Nagarahole is named after Nagarahole (Cobra river in the local language, Kannada), a winding river which runs eastwards through its centre. Situated in the two districts of Mysore and Kodagu in the state of Karnataka. It was originally constituted into a sanctuary in the year 1955 covering an area of 258 sq. Kms and subsequently enlarged to include the adjoining areas of Mysore district and now extends over an area of 643.39 sq. kms which was given the status of a National Park in 1983.
Nagarhole National Park is a national park located in Kodagu district and Mysore district in Karnataka state in South India. This park was declared the thirty seventh Project Tiger tiger reserve in 1999. It is the apart of the Nilgiri Biosphere Reserve and together with Bandipur National Park (875 sq. kms) and Mudumalai Wildlife Sanctuary (325 sq. kms) to its South East and Wayanad (350 sq. kms) to the South-West, is one of the last remaining and best protected habitats for endangered species like the Elephant and the Tiger, It is under consideration by the UNESCOWorld Heritage Committee for selection as a World Heritage Site. Rich in wildlife, jungle and boasting a scenic lake, Nagarhole National Park, is one of Karnataka’s best wildlife getaways, containing good numbers of animals including tigers and elephants. Flanking the Kabini River, it forms an important protected region that includes the neighbouring Bandipur National Park and several other reserves. These forests also consist of three major predators of the region – tiger, leopard and dhole or wild dog, all three co-existing in high densities.
Other animals that have made their habitat in Nagarhole are Indian bison, porcupines, jackals, hyenas, Sloth bears, and not to mention Niligiri tahrs and Niligiri langurs, among many others. The Kabini River and several smaller streams running through the forest provide great views of the natural landscape and as well as ample opportunities to spot various fauna out for a drink.
short history of the park :
Originally the forest area was the private hunting sanctuary for the Mysore royals. In 1955 the two adjacent forest ranges ( Mysore and Nagarhole) combined to form the Nagarhole National Park. Later the park is named after the late prime minister of India, Rajiv Gandhi. The park derives its name from naga, meaning snake and hole, referring to streams. It was upgraded into a national park in 1988. The park was declared a tiger reserve in 1999. The Kabini River separates the Nagarahole National Park from the Bandipur National Park. Besides the Kabini, there are other rivers flowing in the vicinity of the park and these are the Lakshmana and Teentha rivers. The park is dotted with enchanting greenery and forest cover, coupled with waterfalls and a wide array of wildlife.
Climate & Rainfall :
The summer (March to May) temperature slightly crosses 30°C mark. The brief winter, which lasts from November to January, has temperature plummeting to 14°C. Monsoon is erratic, but it generally rains from June to September. The park receives an annual rainfall of 1,440 millimetres (57 in).
What to See In Nagarhole :
There are several resorts near the park that offer panoramic views of the park and its wildlife. Tourists have to take jeeps and vans run by the forest department accompanies by an expert guide while moving through the park. The park also has innumerable observation towers that help you have a closer look at the wildlife residing in it. Enjoy trekking through the park surrounded by exquisite variety of flora and fauna.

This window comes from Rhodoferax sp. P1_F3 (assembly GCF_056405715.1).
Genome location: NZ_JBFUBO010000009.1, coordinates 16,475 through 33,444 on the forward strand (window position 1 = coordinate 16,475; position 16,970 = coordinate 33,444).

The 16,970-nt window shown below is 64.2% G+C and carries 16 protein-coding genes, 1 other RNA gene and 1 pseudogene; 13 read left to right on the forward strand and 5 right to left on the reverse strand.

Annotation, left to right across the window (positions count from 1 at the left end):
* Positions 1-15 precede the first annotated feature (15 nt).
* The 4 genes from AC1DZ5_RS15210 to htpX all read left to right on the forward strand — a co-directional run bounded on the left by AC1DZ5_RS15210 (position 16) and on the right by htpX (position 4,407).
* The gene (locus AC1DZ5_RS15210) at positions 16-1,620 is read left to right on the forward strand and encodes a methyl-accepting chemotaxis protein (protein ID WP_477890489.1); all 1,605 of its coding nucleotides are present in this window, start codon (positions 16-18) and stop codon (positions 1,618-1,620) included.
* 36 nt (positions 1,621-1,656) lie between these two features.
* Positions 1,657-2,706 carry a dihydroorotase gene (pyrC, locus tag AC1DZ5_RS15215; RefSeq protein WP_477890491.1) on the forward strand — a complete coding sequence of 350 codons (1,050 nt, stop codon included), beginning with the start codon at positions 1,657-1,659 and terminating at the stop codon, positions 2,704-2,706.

The vegetation here consists mainly of North Western Ghats moist deciduous forests with (teak and rosewood predominating in the southern parts. There is Central Deccan Plateau dry deciduous forests with Pala indigo and thorny wattle towards the east. There are some sub-montane valley swamp forests with several species of the Eugenia genus. The upper tree canopy is dominated by Terminalia tomentosa in association with Tectonia grandis, Dalbergia latifolia, Pterocarpus marsupium, Lagerstroemia lanceolata, Anogeissus latifolia, Adina cordifolia, Boambax malabaricum, Schleichera trijuga, Ficus sp. and others. The lower canopy has Kydia calycina, Emblica officinalis, Gmelina arborea etc. Several shrubs belonging to Solanum, Desmodium and Helicteres sp. etc. are abundantly found but weedy shrubs like Eupatorium and Lantana now dominate. These forests have some conspicuous tree species such as golden shower tree, flame of the forest and clumping bamboo
The park protects the wildlife of Karnataka. The important predators and carnivores in Nagarhole National Park are the Bengal tiger,Indian leopard, Ussuri dhole , sloth bear and the striped hyena . The herbivores are chital, sambar deer, barking deer, four-horned antelope , gaur , wild boar and Indian elephant. Nagarhole National Park provides an opportunity to see some of the southern population of gaur. Also, this park in Karnataka is a good place to see elephants in the luxuriant forests and bamboo thickets which they most enjoy. Their total population in southern India is now about 6500, nearly all living in the area where Karnataka, Tamil Nadu and Kerala adjoin in the shadow of the Western Ghats.
How to Reach :
By Air : The nearest airports are in Bangalore(236) and Mysore(96 km)
By Rail : The nearest railway station is Mystore which is 80 km away from Nagarhole. Mysore is well connected to Bangalore
By Road : The Bus service is available from nearest place like Mysore (96 km), Madikeri (93 km), Bangalore (236 km).
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